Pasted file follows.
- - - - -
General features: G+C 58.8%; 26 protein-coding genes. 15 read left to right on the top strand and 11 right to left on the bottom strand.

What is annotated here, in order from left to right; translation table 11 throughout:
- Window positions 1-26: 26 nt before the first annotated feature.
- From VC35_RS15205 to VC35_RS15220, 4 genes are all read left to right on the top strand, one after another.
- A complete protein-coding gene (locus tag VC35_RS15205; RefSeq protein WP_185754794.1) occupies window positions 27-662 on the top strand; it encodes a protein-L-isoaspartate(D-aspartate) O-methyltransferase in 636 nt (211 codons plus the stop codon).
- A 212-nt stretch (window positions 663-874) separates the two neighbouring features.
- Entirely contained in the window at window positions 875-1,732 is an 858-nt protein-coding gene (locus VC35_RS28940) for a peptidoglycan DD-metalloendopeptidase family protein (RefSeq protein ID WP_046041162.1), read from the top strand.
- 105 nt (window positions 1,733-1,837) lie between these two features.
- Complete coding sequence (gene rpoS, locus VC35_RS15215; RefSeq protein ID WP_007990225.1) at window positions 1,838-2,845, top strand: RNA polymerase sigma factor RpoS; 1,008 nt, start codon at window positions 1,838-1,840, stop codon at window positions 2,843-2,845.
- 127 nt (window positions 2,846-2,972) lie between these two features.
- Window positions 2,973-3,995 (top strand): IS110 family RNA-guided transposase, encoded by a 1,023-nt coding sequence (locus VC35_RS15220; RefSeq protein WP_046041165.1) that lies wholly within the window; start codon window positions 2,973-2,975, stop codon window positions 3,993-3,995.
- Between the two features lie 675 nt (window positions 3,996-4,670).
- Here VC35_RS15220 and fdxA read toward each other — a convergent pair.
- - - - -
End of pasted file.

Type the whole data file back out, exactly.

General features: G+C 58.8%; 26 protein-coding genes. 15 read left to right on the top strand and 11 right to left on the bottom strand.

What is annotated here, in order from left to right; translation table 11 throughout:
- Window positions 1-26: 26 nt before the first annotated feature.
- From VC35_RS15205 to VC35_RS15220, 4 genes are all read left to right on the top strand, one after another.
- A complete protein-coding gene (locus tag VC35_RS15205; RefSeq protein WP_185754794.1) occupies window positions 27-662 on the top strand; it encodes a protein-L-isoaspartate(D-aspartate) O-methyltransferase in 636 nt (211 codons plus the stop codon).
- A 212-nt stretch (window positions 663-874) separates the two neighbouring features.
- Entirely contained in the window at window positions 875-1,732 is an 858-nt protein-coding gene (locus VC35_RS28940) for a peptidoglycan DD-metalloendopeptidase family protein (RefSeq protein ID WP_046041162.1), read from the top strand.
- 105 nt (window positions 1,733-1,837) lie between these two features.
- Complete coding sequence (gene rpoS, locus VC35_RS15215; RefSeq protein ID WP_007990225.1) at window positions 1,838-2,845, top strand: RNA polymerase sigma factor RpoS; 1,008 nt, start codon at window positions 1,838-1,840, stop codon at window positions 2,843-2,845.
- 127 nt (window positions 2,846-2,972) lie between these two features.
- Window positions 2,973-3,995 (top strand): IS110 family RNA-guided transposase, encoded by a 1,023-nt coding sequence (locus VC35_RS15220; RefSeq protein WP_046041165.1) that lies wholly within the window; start codon window positions 2,973-2,975, stop codon window positions 3,993-3,995.
- Between the two features lie 675 nt (window positions 3,996-4,670).
- Here VC35_RS15220 and fdxA read toward each other — a convergent pair.